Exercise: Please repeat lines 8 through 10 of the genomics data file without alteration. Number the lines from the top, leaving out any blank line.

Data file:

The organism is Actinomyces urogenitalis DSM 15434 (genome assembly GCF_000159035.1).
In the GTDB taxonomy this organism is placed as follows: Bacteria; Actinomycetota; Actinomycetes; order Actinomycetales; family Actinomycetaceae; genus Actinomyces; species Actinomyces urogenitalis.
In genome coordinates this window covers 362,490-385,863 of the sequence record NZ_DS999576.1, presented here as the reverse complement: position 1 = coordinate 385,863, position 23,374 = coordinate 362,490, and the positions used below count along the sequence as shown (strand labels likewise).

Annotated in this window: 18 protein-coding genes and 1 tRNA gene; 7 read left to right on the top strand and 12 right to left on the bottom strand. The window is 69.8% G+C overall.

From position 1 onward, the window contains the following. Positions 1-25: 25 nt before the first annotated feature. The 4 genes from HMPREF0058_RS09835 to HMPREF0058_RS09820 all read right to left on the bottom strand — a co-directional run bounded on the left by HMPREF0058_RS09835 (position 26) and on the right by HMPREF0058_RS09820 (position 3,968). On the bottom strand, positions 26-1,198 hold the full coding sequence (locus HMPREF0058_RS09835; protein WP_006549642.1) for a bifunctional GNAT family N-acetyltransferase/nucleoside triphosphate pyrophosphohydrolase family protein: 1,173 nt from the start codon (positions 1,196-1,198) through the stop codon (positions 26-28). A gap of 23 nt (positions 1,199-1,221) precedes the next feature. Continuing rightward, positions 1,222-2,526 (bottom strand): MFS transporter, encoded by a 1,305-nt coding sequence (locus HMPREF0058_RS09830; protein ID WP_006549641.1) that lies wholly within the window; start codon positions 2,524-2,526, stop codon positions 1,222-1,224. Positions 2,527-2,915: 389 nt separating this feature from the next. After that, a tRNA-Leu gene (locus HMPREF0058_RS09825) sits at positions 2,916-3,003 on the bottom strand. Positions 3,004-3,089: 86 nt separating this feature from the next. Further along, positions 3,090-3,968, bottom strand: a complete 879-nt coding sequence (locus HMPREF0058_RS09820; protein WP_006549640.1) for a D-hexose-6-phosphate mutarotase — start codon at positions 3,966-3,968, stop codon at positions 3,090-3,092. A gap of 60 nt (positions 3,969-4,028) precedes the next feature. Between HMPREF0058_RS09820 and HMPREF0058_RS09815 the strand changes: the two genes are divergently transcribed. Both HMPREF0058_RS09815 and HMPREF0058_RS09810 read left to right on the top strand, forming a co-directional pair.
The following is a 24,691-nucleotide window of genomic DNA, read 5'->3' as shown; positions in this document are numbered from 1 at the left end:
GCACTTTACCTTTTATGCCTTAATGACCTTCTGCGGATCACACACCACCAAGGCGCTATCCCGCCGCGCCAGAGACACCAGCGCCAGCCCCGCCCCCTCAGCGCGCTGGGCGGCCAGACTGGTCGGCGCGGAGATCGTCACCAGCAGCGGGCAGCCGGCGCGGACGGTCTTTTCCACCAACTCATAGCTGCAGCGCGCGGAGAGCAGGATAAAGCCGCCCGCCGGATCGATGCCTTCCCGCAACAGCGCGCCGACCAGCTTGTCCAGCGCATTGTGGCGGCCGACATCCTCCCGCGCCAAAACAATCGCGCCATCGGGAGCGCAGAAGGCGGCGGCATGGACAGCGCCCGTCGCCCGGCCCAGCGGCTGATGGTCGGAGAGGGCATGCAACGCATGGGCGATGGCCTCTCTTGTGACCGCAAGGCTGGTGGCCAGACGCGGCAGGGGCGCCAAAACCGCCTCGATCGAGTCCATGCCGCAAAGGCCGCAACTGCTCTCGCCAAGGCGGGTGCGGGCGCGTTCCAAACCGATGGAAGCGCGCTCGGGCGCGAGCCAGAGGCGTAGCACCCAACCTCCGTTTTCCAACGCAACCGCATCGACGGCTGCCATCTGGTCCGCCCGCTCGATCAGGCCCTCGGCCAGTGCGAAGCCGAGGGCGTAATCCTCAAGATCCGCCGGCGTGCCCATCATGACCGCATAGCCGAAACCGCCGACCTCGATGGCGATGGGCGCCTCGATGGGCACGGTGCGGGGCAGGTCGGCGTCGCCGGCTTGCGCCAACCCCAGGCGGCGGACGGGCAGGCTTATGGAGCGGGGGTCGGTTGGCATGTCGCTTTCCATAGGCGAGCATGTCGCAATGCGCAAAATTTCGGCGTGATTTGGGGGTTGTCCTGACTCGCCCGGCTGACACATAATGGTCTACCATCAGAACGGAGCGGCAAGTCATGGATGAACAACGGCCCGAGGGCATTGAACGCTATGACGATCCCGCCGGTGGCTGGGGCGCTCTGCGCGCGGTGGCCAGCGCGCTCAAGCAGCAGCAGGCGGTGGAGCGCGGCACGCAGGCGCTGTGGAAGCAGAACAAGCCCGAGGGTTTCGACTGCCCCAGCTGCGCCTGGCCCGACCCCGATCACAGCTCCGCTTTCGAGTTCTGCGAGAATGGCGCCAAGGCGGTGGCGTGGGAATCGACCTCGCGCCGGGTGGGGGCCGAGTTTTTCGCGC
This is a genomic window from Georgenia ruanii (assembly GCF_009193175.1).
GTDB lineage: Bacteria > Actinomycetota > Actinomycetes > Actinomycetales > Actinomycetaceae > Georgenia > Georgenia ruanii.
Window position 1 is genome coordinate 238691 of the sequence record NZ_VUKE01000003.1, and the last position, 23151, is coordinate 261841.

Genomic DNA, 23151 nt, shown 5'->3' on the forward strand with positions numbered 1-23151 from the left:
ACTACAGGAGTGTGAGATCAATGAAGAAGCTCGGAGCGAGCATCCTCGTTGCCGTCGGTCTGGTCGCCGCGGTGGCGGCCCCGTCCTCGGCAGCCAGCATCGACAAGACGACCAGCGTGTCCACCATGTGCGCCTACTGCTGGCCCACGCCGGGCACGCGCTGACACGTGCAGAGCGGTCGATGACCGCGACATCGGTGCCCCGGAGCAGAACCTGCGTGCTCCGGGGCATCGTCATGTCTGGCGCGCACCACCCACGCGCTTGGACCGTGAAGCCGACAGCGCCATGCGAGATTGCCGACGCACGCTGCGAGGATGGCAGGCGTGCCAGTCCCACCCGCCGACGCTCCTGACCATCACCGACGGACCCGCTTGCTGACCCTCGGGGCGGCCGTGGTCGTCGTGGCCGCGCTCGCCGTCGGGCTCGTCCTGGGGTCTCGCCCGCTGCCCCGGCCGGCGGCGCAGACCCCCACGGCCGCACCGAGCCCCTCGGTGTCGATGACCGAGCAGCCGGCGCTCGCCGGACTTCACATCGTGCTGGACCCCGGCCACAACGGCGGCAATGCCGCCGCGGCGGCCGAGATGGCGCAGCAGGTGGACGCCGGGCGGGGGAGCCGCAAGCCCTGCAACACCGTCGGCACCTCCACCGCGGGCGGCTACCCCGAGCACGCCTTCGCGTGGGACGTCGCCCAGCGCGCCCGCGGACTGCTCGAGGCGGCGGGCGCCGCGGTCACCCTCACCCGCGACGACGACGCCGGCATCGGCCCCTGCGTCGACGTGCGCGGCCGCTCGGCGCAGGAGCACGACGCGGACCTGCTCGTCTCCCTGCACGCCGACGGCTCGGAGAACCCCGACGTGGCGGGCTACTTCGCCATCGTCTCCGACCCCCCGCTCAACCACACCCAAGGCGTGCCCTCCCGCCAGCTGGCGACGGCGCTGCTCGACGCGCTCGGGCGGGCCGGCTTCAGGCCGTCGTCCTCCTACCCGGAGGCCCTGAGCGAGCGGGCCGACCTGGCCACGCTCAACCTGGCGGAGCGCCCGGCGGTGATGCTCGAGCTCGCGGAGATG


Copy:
This is a genomic window from Georgenia ruanii (assembly GCF_009193175.1).
GTDB lineage: Bacteria > Actinomycetota > Actinomycetes > Actinomycetales > Actinomycetaceae > Georgenia > Georgenia ruanii.
Window position 1 is genome coordinate 238691 of the sequence record NZ_VUKE01000003.1, and the last position, 23151, is coordinate 261841.